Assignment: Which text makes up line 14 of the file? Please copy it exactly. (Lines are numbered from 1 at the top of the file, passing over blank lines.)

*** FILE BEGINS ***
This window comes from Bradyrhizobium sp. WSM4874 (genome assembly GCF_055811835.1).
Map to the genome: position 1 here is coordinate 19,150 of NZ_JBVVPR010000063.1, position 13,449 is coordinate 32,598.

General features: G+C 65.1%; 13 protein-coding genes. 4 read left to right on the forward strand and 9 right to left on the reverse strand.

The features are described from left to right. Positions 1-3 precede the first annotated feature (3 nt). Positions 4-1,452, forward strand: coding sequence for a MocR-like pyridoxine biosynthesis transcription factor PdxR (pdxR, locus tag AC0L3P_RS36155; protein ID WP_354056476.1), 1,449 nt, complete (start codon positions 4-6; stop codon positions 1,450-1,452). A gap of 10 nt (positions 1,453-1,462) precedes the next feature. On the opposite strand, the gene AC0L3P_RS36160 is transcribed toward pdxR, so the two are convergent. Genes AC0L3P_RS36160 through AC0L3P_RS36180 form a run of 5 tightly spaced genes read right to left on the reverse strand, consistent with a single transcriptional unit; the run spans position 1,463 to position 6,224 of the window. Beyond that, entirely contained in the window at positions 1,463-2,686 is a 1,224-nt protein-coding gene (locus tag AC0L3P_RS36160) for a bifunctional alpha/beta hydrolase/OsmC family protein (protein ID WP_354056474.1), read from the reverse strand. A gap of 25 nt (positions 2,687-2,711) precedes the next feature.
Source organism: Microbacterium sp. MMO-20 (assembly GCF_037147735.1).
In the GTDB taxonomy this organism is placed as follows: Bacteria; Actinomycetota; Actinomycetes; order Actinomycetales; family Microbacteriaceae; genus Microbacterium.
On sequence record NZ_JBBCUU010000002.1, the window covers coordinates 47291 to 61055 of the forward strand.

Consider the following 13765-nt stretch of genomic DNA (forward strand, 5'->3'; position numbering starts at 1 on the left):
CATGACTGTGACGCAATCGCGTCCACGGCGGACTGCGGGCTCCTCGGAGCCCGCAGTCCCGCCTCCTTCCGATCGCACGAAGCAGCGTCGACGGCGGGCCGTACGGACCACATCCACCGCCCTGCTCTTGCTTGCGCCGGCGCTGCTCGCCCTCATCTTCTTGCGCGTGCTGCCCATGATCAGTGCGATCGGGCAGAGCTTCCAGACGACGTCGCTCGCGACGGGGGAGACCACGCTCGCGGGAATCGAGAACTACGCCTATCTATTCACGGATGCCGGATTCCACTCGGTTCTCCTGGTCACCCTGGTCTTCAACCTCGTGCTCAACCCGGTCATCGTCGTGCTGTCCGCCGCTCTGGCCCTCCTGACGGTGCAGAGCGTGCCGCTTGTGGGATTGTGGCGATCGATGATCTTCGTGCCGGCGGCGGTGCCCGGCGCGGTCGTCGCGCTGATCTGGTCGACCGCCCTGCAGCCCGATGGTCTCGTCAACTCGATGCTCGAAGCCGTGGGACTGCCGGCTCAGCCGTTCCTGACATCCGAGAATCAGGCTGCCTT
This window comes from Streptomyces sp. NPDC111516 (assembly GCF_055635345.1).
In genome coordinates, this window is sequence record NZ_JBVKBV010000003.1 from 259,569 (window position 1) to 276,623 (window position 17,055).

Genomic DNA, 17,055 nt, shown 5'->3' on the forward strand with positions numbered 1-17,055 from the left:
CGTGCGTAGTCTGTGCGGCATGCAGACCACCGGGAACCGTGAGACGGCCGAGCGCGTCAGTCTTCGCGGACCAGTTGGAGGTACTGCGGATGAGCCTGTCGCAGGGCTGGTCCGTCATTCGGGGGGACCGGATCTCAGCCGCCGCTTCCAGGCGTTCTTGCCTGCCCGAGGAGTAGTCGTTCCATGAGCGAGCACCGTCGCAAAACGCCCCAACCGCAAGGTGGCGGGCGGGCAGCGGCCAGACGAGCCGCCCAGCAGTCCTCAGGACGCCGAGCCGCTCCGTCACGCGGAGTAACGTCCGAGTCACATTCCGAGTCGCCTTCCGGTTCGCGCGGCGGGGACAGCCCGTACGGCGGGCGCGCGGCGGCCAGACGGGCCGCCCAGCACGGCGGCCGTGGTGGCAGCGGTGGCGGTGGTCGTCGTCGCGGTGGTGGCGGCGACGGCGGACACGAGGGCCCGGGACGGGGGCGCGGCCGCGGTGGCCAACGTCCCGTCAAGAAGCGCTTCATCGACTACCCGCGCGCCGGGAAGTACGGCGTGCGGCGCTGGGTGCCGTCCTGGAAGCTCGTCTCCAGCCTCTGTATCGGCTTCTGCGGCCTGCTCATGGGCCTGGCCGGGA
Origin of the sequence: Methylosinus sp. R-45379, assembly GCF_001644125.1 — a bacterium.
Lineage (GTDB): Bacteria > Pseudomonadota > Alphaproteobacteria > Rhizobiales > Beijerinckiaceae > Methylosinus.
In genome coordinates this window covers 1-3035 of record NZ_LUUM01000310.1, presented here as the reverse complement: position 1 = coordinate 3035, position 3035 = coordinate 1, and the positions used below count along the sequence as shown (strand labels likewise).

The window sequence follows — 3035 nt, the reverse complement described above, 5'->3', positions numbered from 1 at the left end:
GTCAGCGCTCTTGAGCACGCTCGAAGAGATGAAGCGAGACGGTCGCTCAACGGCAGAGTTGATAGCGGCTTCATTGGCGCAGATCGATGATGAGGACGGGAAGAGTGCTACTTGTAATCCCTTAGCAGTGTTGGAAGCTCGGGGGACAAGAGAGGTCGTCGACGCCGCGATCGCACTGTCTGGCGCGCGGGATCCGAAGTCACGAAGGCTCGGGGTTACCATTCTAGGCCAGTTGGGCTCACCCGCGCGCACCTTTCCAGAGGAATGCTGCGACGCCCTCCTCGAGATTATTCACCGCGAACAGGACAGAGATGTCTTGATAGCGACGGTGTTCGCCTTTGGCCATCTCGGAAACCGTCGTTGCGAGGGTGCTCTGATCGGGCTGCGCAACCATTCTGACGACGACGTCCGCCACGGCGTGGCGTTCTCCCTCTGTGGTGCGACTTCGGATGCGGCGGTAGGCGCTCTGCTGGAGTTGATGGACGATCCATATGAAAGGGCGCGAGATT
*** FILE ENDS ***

Origin of the sequence: Methylosinus sp. R-45379, assembly GCF_001644125.1 — a bacterium.